What are the Treatment Options for BPH?

Have you been diagnosed with BPH? Is your inability to urinate freely impacting your quality of life? While an enlarged prostate may be inevitable as you get older, there is always something you can do about it.  

Treatment options range from noninvasive behavior modification and watchful waiting to medications, minimally invasive procedures and surgery. Which is best for you? It all depends on the amount of discomfort you’re in, your age, health, the size of your prostate and your post-procedure expectations. 

Take our BPH Quiz to gauge your readiness for treatment. And share the results – and your concerns – with your doctor to decide on the best option for you. Looking for a BPH specialist? Use our Specialist Finder.


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Watchful Waiting

If your BPH symptoms are mild to moderate and don’t interrupt your daily routine, your doctor may recommend a watch-and-wait approach. It includes active monitoring before considering other treatments.

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Behavioral Modification

You may be able to control BPH symptoms by making lifestyle changes such as following a diet rich in fruits and vegetables. Getting regular exercise. Maintaining a healthy weight. Reducing stress in your life. Limiting caffeine, alcohol and other beverages in the evening. And avoiding decongestants and antihistamines and other medications that can aggravate symptoms.1

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Supplements

Some men with BPH have found success with over-the-counter nutritional supplements such as saw palmetto, beta-sitosterol and pygeum to alleviate symptoms. It’s best to talk to your doctor before you begin any supplements.

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Medications

Alpha blockers relax the muscles in the bladder and prostate, making it easier to urinate. And alpha reductase inhibitors help shrink the prostate gland by blocking hormones.

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Rezūm Water Vapor Therapy

Non-surgical, outpatient therapy that uses the natural energy stored in water vapor to shrink excess prostate tissue.

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Prostatic Urethral Lift (PUL)

Non-surgical, outpatient procedure that utilizes permanent implants to lift and hold the enlarged prostate tissue out of the way, so it no longer blocks the urethra.

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GreenLight™ Laser Therapy

This treatment uses a high-energy laser to rapidly heat and vaporize the excess prostate tissue, resulting in a larger channel for urine to pass through.

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Transurethral Microwave Therapy (TUMT)

This non-surgical procedure uses microwave antennae mounted on a urethral catheter to heat the prostate and relieve BPH symptoms.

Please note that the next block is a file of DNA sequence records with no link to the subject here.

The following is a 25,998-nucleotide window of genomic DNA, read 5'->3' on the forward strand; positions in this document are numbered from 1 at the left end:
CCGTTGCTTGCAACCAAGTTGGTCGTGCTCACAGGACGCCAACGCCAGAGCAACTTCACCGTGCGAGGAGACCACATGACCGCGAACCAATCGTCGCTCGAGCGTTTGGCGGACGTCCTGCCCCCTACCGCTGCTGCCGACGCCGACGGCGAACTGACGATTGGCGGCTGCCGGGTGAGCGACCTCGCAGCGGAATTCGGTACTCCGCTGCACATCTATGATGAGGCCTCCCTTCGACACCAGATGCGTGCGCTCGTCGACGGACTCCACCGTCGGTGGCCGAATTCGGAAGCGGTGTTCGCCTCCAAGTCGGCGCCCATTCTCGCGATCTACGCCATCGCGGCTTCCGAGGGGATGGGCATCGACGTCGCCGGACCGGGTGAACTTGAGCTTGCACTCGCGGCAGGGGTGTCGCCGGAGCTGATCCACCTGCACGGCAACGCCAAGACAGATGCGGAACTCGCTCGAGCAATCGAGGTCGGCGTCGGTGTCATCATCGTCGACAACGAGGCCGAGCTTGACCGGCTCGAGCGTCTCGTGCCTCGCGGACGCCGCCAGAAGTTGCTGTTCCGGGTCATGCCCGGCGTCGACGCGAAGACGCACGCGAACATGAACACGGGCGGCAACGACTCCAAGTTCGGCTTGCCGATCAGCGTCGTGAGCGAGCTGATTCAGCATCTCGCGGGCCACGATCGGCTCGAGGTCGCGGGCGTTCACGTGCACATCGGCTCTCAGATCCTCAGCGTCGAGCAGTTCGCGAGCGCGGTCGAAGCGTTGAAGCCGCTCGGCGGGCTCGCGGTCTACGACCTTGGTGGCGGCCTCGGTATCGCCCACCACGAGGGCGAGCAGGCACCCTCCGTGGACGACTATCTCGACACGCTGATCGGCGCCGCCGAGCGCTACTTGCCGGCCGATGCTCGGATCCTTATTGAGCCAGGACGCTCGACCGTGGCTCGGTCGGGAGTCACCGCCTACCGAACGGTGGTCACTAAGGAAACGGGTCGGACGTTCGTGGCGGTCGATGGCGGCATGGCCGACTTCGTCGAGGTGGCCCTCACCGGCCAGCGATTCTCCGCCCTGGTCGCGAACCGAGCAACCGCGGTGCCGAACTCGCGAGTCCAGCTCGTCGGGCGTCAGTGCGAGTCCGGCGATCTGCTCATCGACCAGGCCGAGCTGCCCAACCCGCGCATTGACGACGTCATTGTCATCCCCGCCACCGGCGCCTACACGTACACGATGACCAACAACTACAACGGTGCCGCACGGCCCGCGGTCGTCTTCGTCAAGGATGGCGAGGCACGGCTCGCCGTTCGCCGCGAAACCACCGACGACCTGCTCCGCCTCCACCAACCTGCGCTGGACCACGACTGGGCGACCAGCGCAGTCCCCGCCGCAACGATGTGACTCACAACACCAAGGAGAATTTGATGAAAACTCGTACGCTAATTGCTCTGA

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Transurethral Resection of the Prostate (TURP)

TURP employs a superheated thin metal band to cut and remove prostate tissue.

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Prostatectomy

This is a surgical procedure in which a surgeon removes all or part of the prostate gland through small incision(s) in the lower abdomen.1 The procedure may or may not involve the use of a robot.

References

  1. Carter HB. Prostate Disorders: The Johns Hopkins White Papers. Baltimore, MD: Johns Hopkins Medicine. 2010:1-24.
  2. American Urological Association Education Research, Inc. American Urological Association Guideline: Management of Benign Prostatic Hyperplasia (BPH), Revised. 2010. Appendix 280, 283-5. 

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Content on this web page is for Informational Purposes only and does not constitute medical advice and should not be used for medical diagnoses. Boston Scientific strongly recommends that you consult with your physician on all matters pertaining to your health or to address any clinical/medical questions.
All treatments have inherent and associated risks. The Rezūm System is intended to relieve symptoms, obstructions, and reduce prostate tissue associated with BPH. It is indicated for men ≥ 50 years of age with a prostate volume 30cm3 ≤ 80cm3. The Rezūm System is also indicated for treatment of prostate with hyperplasia of the central zone and/or a median lobe. Potential risks include but are not limited to painful urination (dysuria), blood in the urine (hematuria), blood in the semen (hematospermia), decrease in ejaculatory volume, suspected urinary tract infection (UTI), and urinary frequency, retention or urgency. You should talk with your doctor about benefits and risks before moving forward with any treatment option.
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